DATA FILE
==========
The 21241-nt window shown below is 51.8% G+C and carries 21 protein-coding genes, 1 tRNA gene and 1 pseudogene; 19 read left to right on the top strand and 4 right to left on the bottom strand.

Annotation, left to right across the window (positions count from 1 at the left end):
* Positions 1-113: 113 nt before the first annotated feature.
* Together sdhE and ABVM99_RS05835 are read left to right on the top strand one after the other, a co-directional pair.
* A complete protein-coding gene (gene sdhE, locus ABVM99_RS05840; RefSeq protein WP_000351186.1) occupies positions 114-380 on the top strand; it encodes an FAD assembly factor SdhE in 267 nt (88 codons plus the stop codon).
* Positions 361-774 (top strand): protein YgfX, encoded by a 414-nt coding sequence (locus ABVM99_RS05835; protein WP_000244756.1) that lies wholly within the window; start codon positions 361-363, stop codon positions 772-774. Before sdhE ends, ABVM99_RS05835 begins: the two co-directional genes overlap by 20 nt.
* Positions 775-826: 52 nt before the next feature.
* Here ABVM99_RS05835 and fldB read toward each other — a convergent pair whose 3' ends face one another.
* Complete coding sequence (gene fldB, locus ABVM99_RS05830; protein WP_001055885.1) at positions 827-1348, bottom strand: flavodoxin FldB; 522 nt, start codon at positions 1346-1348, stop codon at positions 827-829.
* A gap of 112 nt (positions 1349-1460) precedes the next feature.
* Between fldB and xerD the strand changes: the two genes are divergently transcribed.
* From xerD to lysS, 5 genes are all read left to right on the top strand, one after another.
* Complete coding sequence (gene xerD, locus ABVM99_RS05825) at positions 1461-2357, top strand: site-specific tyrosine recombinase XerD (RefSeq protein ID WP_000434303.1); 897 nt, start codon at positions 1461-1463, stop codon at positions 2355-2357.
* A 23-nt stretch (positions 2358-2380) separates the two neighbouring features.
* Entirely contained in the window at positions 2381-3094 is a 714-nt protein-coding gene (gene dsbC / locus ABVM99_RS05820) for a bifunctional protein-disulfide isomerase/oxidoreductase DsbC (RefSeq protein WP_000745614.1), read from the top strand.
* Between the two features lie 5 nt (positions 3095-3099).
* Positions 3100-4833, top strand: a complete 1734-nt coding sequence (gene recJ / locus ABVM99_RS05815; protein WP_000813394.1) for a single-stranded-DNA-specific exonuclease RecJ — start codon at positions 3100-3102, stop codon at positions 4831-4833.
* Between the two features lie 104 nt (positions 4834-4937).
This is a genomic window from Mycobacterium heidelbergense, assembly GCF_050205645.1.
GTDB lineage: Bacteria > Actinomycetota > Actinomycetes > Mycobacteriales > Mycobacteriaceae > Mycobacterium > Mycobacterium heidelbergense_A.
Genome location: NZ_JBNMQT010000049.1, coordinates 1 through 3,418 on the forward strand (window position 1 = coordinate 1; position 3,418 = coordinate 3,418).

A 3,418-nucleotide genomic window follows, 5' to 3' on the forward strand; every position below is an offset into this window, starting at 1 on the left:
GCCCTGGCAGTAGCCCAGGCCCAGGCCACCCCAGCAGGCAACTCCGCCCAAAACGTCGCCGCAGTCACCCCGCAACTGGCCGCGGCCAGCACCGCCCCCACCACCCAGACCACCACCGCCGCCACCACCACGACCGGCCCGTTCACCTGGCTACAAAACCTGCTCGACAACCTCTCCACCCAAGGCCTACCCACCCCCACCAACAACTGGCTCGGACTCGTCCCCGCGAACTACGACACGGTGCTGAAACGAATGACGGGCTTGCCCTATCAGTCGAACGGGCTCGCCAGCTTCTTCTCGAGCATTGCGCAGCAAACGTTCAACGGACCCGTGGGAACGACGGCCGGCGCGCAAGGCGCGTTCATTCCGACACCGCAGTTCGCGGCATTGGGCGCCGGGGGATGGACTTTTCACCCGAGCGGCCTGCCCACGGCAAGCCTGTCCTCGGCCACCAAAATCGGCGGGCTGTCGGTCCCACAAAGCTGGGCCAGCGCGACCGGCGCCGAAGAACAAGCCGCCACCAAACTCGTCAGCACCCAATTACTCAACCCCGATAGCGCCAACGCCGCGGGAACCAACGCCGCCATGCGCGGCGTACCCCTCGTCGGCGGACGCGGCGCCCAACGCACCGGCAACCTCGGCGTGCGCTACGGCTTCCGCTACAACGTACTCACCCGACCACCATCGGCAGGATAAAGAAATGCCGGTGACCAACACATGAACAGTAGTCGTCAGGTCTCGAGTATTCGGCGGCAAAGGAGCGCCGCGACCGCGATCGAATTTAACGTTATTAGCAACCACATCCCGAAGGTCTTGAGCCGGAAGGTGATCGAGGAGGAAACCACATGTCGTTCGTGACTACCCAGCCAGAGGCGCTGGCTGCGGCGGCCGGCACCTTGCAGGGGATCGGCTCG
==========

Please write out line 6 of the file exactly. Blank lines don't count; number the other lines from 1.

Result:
* Positions 361-774 (top strand): protein YgfX, encoded by a 414-nt coding sequence (locus ABVM99_RS05835; protein WP_000244756.1) that lies wholly within the window; start codon positions 361-363, stop codon positions 772-774. Before sdhE ends, ABVM99_RS05835 begins: the two co-directional genes overlap by 20 nt.